South Asia

Pakistan dengue outbreak strains Lahore hospitals

Mosquito nets cover beds of dengue patients at a Lahore hospital
Image caption Officials say that more than 8,000 cases of dengue fever have been reported in Punjab so far this year

Feverish people cram the hallway of the outpatient department of Jinnah Hospital, one of the largest hospitals in the Pakistani city of Lahore.

Most of them have had some sort of illness over the last few days and are afraid that they might have contracted dengue.

The illness - transmitted through infected mosquitoes - begins with a high fever and rheumatic pains before a sharp decrease in blood platelets, vomiting and bleeding. If it is not diagnosed in time, it can be fatal.

"I have been waiting here for three hours for a medical check, and I don't know how much longer it will take," says Mohammad Aamer, a yellow-eyed man running a high fever who is waiting in the lobby of Lahore's Mayo hospital.

The medical staff here are visibly harassed but similar scenes can be seen in all of the city's main hospitals.

Lahore is in the throes of a dengue outbreak, and it is struggling to cope.

Early outbreak

Image caption Urgent efforts are underway to eradicate the mosquito menace

With a population of nearly 10 million, it is the second largest city in Pakistan and the capital of the country's most populous province, Punjab.

"We can't run tests on all the people in one go," says one strained medic.

"They have to wait for their turn, but most of them are getting desperate, which makes our work that much harder."

There have been heavy rains in the region for the second year running, leading to water accumulation in open spaces and increased atmospheric moisture, conditions much favoured by breeding mosquitoes.

While several cases of dengue fever were reported last year, the late monsoon rains of 2011 have reduced temperatures a little earlier in the season, resulting in earlier-than-usual mosquito breeding patterns.

As a result, experts say the outbreak has hit the city at least a month in advance, taking the health authorities by surprise. And its spread is much wider than in previous years.

According to the Punjab health department, more than 8,000 cases of dengue fever have been reported in the province so far - 7,000 in Lahore alone - and the count continues to rise.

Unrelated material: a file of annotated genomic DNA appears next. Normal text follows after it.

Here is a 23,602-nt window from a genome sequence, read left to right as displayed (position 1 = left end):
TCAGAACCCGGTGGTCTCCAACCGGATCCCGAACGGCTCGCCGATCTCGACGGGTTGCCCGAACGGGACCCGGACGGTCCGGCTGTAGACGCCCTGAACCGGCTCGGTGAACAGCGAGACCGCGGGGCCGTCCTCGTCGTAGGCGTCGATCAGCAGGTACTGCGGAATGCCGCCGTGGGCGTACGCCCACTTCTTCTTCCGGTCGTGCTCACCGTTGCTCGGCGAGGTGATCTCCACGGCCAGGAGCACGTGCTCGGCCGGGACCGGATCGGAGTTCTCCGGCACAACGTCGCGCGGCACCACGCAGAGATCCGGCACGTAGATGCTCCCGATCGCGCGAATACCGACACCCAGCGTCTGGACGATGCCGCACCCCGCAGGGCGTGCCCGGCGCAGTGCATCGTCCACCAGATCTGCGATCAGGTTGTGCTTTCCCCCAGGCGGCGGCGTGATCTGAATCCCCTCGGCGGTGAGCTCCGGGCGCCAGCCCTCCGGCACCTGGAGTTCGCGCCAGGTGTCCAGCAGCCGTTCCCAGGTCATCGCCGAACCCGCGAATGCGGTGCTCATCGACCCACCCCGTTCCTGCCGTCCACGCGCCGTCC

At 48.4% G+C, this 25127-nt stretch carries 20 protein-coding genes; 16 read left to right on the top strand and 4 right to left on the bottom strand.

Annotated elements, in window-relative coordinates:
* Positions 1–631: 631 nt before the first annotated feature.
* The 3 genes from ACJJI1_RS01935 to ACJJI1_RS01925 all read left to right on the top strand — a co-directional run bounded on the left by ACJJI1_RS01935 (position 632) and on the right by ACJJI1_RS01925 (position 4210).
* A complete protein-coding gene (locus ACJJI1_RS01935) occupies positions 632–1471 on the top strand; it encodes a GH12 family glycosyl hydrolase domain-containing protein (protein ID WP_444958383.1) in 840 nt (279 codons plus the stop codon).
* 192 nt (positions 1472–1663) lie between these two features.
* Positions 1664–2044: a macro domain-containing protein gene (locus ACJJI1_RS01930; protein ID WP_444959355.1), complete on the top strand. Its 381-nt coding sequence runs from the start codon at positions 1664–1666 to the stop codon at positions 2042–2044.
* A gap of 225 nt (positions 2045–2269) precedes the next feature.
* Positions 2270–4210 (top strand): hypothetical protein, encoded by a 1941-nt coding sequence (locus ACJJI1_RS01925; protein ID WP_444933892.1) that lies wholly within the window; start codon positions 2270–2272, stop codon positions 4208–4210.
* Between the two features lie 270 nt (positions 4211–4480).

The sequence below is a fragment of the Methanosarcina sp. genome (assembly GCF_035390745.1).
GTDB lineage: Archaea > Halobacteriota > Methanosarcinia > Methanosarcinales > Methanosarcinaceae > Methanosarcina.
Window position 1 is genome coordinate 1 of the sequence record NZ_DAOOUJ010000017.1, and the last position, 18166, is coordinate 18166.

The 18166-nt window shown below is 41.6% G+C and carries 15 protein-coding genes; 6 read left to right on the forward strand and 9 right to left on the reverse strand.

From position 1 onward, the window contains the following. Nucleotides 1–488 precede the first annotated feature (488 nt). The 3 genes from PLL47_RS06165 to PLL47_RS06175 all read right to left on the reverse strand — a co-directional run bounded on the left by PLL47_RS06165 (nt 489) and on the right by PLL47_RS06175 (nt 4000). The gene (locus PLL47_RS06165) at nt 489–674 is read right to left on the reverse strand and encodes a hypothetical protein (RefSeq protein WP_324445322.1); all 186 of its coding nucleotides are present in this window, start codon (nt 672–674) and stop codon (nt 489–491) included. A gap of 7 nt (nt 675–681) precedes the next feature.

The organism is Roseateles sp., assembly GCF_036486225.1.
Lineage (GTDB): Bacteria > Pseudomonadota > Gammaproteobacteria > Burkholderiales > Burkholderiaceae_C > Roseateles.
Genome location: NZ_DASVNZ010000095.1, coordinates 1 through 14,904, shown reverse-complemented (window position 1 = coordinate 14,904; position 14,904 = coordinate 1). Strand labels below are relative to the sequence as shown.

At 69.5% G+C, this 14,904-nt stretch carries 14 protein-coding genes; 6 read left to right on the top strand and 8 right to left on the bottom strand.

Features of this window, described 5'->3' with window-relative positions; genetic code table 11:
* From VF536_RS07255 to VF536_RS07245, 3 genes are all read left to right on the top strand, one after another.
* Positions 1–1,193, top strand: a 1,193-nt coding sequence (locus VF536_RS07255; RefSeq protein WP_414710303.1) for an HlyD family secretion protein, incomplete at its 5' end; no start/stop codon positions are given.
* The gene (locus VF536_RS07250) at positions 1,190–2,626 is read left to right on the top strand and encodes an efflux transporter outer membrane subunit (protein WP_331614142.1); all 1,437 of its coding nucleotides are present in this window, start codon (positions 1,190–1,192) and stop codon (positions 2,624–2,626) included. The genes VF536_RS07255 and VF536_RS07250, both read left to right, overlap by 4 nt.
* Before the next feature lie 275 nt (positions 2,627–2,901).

Doctors say more than 30 people have died of the fever so far. The media reports deaths on a daily basis.

Health officials estimate that more than 7,000 people are being tested daily for the virus - 300 to 400 test positive each day.

As the numbers mount, the government has responded by introducing urgent measures.

Car wash services and swimming pools have been ordered to close until further notice in order to reduce water accumulation.

Schools and colleges in Lahore have been closed, and morning parades in schools elsewhere in Punjab have been banned to prevent children being unnecessarily exposed.

The Pakistan Cricket Board has shifted the domestic T-20 cricket tournament, due to begin on 25 September, from Lahore to Karachi.

All this has caused a certain amount of panic in the city.

Bed shortage

Officials say the logistical problems are made worse by the tendency of those who develop an illness to fear that they may have dengue fever, piling pressure on the medical system. Many also flock to the expensive private hospitals and clinics in the city.

"We have set up five counters to test patients for the dengue virus," says Dr Mohammad Ahsan of Jinnah Hospital.

Image caption The main hospitals in Lahore say that they have been overwhelmed

"Every counter is manned by three doctors. Between them, they handle 250 to 300 patients each day. You can say that overall, we are handling anywhere between 1,300 to 1,500 patients a day. Everybody is overworked here."

But not all patients are admitted to hospitals because of a shortage of beds.

"We still can't house all those who test positive," Dr Ahsan said.

Doctors say they are trying to tackle this problem by screening patients to assess the severity of the disease. Those with the lowest platelet counts get priority.

Meanwhile, homes and open spaces are being fumigated. Masked workers try to quell mosquito build-up.

The province's chief minister Shahbaz Sharif was recently seen distributing dengue awareness material to people on a city street.

Government-sponsored medical camps have opened up on several main streets to offer pamphlets about the dengue virus and to carry out tests to ease pressure on hospitals.

And it's become political too - the provincial government led by the PML-N party - is being urged to handle the outbreak better than the way its rival the PPP, which controls central government, is handling floods in its home province of Sindh.

But this is problem that will not disappear overnight. Experts say the mosquitoes are going to be around until December.

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